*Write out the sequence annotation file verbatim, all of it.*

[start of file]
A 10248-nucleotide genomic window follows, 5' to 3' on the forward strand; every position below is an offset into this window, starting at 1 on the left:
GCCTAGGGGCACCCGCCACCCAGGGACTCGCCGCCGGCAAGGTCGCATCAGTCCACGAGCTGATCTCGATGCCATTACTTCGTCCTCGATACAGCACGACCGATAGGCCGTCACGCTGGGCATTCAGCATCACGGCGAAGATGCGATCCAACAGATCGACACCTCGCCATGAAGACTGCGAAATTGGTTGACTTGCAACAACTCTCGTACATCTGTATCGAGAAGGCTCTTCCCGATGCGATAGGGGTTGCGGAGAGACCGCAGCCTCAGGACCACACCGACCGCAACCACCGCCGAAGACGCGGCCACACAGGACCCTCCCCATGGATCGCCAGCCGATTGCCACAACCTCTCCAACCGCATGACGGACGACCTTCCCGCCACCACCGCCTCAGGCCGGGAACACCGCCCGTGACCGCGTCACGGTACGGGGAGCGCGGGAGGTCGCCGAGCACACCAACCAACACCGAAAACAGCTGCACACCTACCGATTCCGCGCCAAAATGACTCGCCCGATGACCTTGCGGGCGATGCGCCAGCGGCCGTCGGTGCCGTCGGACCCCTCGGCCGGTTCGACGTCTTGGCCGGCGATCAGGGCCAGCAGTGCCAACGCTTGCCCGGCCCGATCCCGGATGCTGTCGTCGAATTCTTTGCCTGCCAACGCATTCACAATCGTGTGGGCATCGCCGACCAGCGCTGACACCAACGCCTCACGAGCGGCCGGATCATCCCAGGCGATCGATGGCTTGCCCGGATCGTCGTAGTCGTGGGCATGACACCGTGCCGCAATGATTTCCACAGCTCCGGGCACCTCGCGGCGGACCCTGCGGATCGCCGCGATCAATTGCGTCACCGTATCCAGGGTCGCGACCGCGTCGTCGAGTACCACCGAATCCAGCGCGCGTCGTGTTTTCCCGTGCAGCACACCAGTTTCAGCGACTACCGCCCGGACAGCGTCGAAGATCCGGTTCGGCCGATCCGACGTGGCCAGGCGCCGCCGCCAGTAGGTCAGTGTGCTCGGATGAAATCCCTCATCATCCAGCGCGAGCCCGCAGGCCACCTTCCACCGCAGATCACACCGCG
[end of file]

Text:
A 10248-nucleotide genomic window follows, 5' to 3' on the forward strand; every position below is an offset into this window, starting at 1 on the left:
GCCTAGGGGCACCCGCCACCCAGGGACTCGCCGCCGGCAAGGTCGCATCAGTCCACGAGCTGATCTCGATGCCATTACTTCGTCCTCGATACAGCACGACCGATAGGCCGTCACGCTGGGCATTCAGCATCACGGCGAAGATGCGATCCAACAGATCGACACCTCGCCATGAAGACTGCGAAATTGGTTGACTTGCAACAACTCTCGTACATCTGTATCGAGAAGGCTCTTCCCGATGCGATAGGGGTTGCGGAGAGACCGCAGCCTCAGGACCACACCGACCGCAACCACCGCCGAAGACGCGGCCACACAGGACCCTCCCCATGGATCGCCAGCCGATTGCCACAACCTCTCCAACCGCATGACGGACGACCTTCCCGCCACCACCGCCTCAGGCCGGGAACACCGCCCGTGACCGCGTCACGGTACGGGGAGCGCGGGAGGTCGCCGAGCACACCAACCAACACCGAAAACAGCTGCACACCTACCGATTCCGCGCCAAAATGACTCGCCCGATGACCTTGCGGGCGATGCGCCAGCGGCCGTCGGTGCCGTCGGACCCCTCGGCCGGTTCGACGTCTTGGCCGGCGATCAGGGCCAGCAGTGCCAACGCTTGCCCGGCCCGATCCCGGATGCTGTCGTCGAATTCTTTGCCTGCCAACGCATTCACAATCGTGTGGGCATCGCCGACCAGCGCTGACACCAACGCCTCACGAGCGGCCGGATCATCCCAGGCGATCGATGGCTTGCCCGGATCGTCGTAGTCGTGGGCATGACACCGTGCCGCAATGATTTCCACAGCTCCGGGCACCTCGCGGCGGACCCTGCGGATCGCCGCGATCAATTGCGTCACCGTATCCAGGGTCGCGACCGCGTCGTCGAGTACCACCGAATCCAGCGCGCGTCGTGTTTTCCCGTGCAGCACACCAGTTTCAGCGACTACCGCCCGGACAGCGTCGAAGATCCGGTTCGGCCGATCCGACGTGGCCAGGCGCCGCCGCCAGTAGGTCAGTGTGCTCGGATGAAATCCCTCATCATCCAGCGCGAGCCCGCAGGCCACCTTCCACCGCAGATCACACCGCG